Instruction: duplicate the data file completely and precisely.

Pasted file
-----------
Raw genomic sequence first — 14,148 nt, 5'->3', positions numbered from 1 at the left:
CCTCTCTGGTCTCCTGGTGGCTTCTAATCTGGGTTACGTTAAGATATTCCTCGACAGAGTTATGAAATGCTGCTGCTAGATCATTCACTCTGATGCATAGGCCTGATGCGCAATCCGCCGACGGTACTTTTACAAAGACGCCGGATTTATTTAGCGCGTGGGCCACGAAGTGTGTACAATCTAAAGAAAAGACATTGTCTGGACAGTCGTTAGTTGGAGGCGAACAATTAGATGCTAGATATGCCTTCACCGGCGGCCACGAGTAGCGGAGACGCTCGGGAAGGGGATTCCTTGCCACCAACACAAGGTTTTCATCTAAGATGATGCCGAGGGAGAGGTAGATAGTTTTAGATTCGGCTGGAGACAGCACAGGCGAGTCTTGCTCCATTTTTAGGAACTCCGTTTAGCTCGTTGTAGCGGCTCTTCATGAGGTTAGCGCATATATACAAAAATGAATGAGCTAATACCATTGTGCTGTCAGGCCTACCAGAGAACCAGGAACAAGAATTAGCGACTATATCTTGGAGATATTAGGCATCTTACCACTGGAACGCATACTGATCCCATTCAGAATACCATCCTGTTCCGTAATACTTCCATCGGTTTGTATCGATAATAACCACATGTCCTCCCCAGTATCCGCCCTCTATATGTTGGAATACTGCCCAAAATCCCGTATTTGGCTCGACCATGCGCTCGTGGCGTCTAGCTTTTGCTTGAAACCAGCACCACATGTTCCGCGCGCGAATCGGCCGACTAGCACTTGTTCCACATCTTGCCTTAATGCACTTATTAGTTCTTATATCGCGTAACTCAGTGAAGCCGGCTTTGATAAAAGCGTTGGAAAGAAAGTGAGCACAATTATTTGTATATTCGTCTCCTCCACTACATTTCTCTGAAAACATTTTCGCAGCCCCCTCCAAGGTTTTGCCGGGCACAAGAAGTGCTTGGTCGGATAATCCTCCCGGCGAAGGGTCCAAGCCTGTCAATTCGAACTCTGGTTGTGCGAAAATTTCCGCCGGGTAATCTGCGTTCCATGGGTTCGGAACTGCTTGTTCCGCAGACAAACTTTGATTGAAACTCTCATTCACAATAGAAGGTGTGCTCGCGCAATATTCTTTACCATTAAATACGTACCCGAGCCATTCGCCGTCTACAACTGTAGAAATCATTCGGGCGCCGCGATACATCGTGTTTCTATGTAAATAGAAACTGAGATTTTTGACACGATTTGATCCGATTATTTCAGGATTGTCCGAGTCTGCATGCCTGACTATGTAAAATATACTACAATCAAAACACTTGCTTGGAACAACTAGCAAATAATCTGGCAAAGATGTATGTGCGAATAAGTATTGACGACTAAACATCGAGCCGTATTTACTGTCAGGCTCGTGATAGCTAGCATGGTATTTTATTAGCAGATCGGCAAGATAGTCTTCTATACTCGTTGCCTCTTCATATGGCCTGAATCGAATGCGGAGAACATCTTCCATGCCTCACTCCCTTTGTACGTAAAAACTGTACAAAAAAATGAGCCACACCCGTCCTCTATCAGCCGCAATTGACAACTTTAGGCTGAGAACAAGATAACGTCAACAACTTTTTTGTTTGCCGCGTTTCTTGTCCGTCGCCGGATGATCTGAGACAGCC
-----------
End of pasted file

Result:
Raw genomic sequence first — 14,148 nt, 5'->3', positions numbered from 1 at the left:
CCTCTCTGGTCTCCTGGTGGCTTCTAATCTGGGTTACGTTAAGATATTCCTCGACAGAGTTATGAAATGCTGCTGCTAGATCATTCACTCTGATGCATAGGCCTGATGCGCAATCCGCCGACGGTACTTTTACAAAGACGCCGGATTTATTTAGCGCGTGGGCCACGAAGTGTGTACAATCTAAAGAAAAGACATTGTCTGGACAGTCGTTAGTTGGAGGCGAACAATTAGATGCTAGATATGCCTTCACCGGCGGCCACGAGTAGCGGAGACGCTCGGGAAGGGGATTCCTTGCCACCAACACAAGGTTTTCATCTAAGATGATGCCGAGGGAGAGGTAGATAGTTTTAGATTCGGCTGGAGACAGCACAGGCGAGTCTTGCTCCATTTTTAGGAACTCCGTTTAGCTCGTTGTAGCGGCTCTTCATGAGGTTAGCGCATATATACAAAAATGAATGAGCTAATACCATTGTGCTGTCAGGCCTACCAGAGAACCAGGAACAAGAATTAGCGACTATATCTTGGAGATATTAGGCATCTTACCACTGGAACGCATACTGATCCCATTCAGAATACCATCCTGTTCCGTAATACTTCCATCGGTTTGTATCGATAATAACCACATGTCCTCCCCAGTATCCGCCCTCTATATGTTGGAATACTGCCCAAAATCCCGTATTTGGCTCGACCATGCGCTCGTGGCGTCTAGCTTTTGCTTGAAACCAGCACCACATGTTCCGCGCGCGAATCGGCCGACTAGCACTTGTTCCACATCTTGCCTTAATGCACTTATTAGTTCTTATATCGCGTAACTCAGTGAAGCCGGCTTTGATAAAAGCGTTGGAAAGAAAGTGAGCACAATTATTTGTATATTCGTCTCCTCCACTACATTTCTCTGAAAACATTTTCGCAGCCCCCTCCAAGGTTTTGCCGGGCACAAGAAGTGCTTGGTCGGATAATCCTCCCGGCGAAGGGTCCAAGCCTGTCAATTCGAACTCTGGTTGTGCGAAAATTTCCGCCGGGTAATCTGCGTTCCATGGGTTCGGAACTGCTTGTTCCGCAGACAAACTTTGATTGAAACTCTCATTCACAATAGAAGGTGTGCTCGCGCAATATTCTTTACCATTAAATACGTACCCGAGCCATTCGCCGTCTACAACTGTAGAAATCATTCGGGCGCCGCGATACATCGTGTTTCTATGTAAATAGAAACTGAGATTTTTGACACGATTTGATCCGATTATTTCAGGATTGTCCGAGTCTGCATGCCTGACTATGTAAAATATACTACAATCAAAACACTTGCTTGGAACAACTAGCAAATAATCTGGCAAAGATGTATGTGCGAATAAGTATTGACGACTAAACATCGAGCCGTATTTACTGTCAGGCTCGTGATAGCTAGCATGGTATTTTATTAGCAGATCGGCAAGATAGTCTTCTATACTCGTTGCCTCTTCATATGGCCTGAATCGAATGCGGAGAACATCTTCCATGCCTCACTCCCTTTGTACGTAAAAACTGTACAAAAAAATGAGCCACACCCGTCCTCTATCAGCCGCAATTGACAACTTTAGGCTGAGAACAAGATAACGTCAACAACTTTTTTGTTTGCCGCGTTTCTTGTCCGTCGCCGGATGATCTGAGACAGCC